Tuesday, April 28, 2009

A Renewed Fight Against Malaria

By Loren Becker, Global Health Program Analyst, FasterCures

The global health community is abuzz with possibilities for malaria – media attention on the disease last week, leading up to World Malaria Day, provided us a glimpse of this interest. Since Bill and Melinda Gates issued their call for the global elimination of malaria in late 2007, the global health sector are fired up about putting an end to a disease that kills a child every 30 seconds and imposes direct costs of $12 billion a year on sub-Saharan Africa. The commemoration of World Malaria Day on April 25 spotlights some of these efforts.
  • The Roll Back Malaria Partnership launched a two-year campaign to ensure universal coverage of anti-malarial tools.
  • A group of major donors announced a new program aiming to make powerful anti-malarial drugs affordable.
  • Even celebrities like David Beckham and Ashton Kutcher have gotten in on the act through campaigns to purchase and distribute insecticide-treated nets to protect from mosquitoes while they sleep.
One thing is clear from past experiences with malaria: having one set of powerful tools is not enough. Previously, new tools like chloroquine treatment and the pesticide DDT had been the cornerstones of several successful malaria elimination campaigns. On the basis of this success, the World Health Organization (WHO) launched a Global Malaria Eradication Campaign under which 37 countries successfully eliminated malaria as a public health threat, and many others made significant reductions in the number of cases and deaths reported. However, widespread use of chloroquine and DDT also triggered an evolutionary response in both the malaria parasite and the mosquitoes that transmit it, and both developed the ability to resist these tools. The expectation of complete eradication led to a lack of investment and interest in developing new tools that could replace the old ones.

Now a renewed interest in malaria has led to new tools. The global community appears to have learned some lessons: current efforts include initiatives aimed at developing the next generation of tools. With increased research funding we’ve seen the birth of many malaria specific organizations including the Medicines for Malaria Venture and the Malaria Vaccine Initiative, and the Foundation for Innovative New Diagnostics, for which malaria is one of several focal diseases. Older research organizations like the Seattle Biomedical Research Institute and the UNICEF/UNDP/World Bank/WHO Special Programme for Research and Training in Tropical Diseases also have ramped up their investments in malaria research.

Many of these research groups are nonprofit organizations that receive most or all of their funding from governments and foundations. Private philanthropists can play an important role in funding key malaria research that will save lives. To help these donors understand targeted areas for potential of philanthropic R&D investment, the FasterCures Philanthropy Advisory Service is including malaria in the pilot. Look for the launch in June!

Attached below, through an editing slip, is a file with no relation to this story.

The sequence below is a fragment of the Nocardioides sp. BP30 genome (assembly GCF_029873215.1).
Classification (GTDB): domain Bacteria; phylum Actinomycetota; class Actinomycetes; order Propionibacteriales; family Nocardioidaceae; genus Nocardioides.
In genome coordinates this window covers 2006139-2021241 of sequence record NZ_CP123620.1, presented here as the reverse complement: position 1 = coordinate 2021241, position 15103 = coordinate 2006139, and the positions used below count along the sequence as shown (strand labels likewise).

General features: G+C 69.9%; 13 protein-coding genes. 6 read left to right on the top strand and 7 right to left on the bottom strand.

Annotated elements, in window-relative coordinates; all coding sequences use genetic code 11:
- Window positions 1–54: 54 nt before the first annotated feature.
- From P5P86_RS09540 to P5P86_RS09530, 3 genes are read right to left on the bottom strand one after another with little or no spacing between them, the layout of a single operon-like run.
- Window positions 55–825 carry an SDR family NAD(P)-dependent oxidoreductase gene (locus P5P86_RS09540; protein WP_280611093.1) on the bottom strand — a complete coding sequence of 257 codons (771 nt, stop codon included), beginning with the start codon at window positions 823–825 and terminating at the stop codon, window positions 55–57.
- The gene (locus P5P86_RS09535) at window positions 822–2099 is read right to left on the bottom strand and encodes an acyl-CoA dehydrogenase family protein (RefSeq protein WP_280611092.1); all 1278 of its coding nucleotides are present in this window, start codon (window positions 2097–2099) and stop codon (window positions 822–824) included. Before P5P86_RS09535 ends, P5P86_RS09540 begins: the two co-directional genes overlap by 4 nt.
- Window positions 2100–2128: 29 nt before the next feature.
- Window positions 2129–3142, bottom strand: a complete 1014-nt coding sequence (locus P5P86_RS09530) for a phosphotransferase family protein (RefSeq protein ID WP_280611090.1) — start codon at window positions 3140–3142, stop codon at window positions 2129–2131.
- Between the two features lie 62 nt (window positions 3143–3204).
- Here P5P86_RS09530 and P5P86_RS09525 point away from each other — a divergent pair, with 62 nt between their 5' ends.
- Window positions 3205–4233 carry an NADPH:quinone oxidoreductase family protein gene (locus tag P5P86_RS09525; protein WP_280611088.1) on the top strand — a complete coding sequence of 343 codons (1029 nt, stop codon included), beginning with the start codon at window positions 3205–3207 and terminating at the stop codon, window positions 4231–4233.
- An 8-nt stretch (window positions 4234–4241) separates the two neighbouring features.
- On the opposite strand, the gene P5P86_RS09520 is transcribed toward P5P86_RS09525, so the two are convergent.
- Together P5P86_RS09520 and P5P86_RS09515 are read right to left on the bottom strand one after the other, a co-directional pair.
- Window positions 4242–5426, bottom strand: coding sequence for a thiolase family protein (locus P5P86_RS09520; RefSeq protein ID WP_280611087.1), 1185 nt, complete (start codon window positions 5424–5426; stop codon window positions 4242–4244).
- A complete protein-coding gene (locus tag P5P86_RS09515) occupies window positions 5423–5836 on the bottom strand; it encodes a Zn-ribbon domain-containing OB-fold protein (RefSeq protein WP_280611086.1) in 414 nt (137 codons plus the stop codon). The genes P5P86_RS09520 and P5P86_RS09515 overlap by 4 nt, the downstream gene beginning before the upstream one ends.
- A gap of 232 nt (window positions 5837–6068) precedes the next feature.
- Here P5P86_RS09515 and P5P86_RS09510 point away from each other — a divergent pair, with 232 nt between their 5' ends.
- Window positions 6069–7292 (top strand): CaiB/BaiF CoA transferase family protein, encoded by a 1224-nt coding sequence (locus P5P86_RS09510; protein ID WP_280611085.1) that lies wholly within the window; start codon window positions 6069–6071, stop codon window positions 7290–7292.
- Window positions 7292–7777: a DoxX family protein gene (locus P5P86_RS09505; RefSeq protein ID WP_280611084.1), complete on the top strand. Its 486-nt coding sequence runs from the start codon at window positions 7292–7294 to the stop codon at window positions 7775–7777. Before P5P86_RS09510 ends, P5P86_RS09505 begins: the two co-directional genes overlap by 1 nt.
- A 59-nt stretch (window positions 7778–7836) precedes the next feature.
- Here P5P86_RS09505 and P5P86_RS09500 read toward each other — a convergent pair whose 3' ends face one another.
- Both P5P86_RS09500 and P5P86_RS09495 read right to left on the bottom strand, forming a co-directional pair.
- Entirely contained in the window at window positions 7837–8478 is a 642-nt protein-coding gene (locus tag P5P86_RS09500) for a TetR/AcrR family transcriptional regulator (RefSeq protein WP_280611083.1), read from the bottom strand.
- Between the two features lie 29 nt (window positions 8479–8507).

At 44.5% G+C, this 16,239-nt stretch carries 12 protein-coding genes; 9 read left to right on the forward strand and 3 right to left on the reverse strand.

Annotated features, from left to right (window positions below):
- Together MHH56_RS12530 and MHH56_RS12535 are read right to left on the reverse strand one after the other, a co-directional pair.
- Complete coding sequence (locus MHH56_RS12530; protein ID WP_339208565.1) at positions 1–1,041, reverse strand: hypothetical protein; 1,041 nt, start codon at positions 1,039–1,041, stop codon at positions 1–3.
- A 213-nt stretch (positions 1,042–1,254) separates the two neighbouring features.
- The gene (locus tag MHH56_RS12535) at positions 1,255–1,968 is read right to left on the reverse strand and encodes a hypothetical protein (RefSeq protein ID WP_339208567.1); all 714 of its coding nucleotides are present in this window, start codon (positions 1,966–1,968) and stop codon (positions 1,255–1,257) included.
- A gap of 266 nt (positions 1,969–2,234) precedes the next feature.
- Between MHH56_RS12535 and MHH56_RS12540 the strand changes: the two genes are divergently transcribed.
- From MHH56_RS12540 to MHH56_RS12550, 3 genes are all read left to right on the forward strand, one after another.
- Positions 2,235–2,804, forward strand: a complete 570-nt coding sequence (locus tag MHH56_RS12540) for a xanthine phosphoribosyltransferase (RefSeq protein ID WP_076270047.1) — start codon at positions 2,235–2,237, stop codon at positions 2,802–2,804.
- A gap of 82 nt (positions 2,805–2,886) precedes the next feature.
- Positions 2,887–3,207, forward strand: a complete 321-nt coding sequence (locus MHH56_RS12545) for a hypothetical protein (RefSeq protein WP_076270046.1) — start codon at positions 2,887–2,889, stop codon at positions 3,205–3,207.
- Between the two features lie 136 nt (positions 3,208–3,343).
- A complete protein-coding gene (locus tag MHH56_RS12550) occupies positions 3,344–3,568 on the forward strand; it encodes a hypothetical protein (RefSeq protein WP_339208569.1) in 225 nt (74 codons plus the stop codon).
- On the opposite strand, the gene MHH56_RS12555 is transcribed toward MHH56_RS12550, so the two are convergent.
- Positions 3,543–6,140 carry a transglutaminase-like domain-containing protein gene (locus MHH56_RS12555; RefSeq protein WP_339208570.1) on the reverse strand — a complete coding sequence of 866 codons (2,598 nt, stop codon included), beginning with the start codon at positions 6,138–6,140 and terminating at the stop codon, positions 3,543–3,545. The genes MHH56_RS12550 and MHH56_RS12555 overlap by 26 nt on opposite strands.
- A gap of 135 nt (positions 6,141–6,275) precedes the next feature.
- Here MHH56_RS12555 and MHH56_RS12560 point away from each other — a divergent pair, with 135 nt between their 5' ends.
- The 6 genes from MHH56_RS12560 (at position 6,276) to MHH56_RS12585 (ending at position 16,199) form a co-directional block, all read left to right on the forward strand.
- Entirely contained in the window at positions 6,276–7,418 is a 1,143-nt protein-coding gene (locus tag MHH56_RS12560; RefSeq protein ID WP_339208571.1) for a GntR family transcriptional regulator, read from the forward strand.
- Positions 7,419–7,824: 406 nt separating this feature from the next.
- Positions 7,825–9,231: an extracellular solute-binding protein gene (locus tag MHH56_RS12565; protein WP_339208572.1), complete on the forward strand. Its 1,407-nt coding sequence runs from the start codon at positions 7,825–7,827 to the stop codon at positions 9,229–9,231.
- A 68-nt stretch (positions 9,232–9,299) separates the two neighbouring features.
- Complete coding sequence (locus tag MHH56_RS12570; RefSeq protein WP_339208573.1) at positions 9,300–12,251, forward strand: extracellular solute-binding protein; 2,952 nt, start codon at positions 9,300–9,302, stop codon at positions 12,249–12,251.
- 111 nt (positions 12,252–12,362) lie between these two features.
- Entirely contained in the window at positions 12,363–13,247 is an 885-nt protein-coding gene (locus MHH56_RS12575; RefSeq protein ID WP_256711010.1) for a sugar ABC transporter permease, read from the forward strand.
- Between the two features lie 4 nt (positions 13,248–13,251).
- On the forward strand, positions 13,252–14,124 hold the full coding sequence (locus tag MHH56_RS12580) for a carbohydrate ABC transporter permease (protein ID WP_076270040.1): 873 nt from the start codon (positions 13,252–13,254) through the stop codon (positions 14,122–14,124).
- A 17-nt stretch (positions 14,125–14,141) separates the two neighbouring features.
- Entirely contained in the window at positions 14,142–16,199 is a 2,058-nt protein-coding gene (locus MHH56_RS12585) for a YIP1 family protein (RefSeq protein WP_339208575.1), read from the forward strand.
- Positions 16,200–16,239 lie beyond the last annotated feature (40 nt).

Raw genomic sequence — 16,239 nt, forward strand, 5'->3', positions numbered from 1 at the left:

Let’s keep the attention on malaria spurred by World Malaria Day throughout the rest of the year. Here’s a glimpse at some of the coverage last week:


Brad Elder said...

How about teaching them how to make their own mosquito nets? Give them the job and the profits. Break the chain of dependence. Here is how we are putting the power in their hands. http://www.youtube.com/watch?v=8UprtQqDKvM

pfj said...

Having powerful new tools to fight malaria can be a wonderful thing.

But what ever happened to an inexpensive old treatment which, as far as I know, worked? I have no detailed information, but apparently methylene blue can be a treatment. One bottle of powder could make gallons of the liquid form. Couldn't local doctors or even midwives, etc., be taught to 'reconstitute' bottles of powder? And taught about doses? Cheap, and a lot better than no treatment at all.

pfj said...

And also . . . there could be 'trap bottles' for mosquitos, just as the Maasai have traps for tsetse flies. (See -- http://www.cd3wd.com/CD3WD_40/ITDG/FLYTRAP/EN/FLYTRAP.HTM )

The biggest differences would be that for mosquitoes, the bottles should be at the edge of the shade, close to sunny spots. And the 'bait' inside should be one, or two, herbal substances which appeal to mosquitoes. Several are known. Different mosquitoes may like different scents; important to try them all, and in varying combinations.

Loren Becker said...

Brad and PFJ -- There are many researchers working on just these sorts of questions. The FasterCures Philanthropy Advisory Service is working to help philanthropists better understand these efforts and their place in the malaria research world.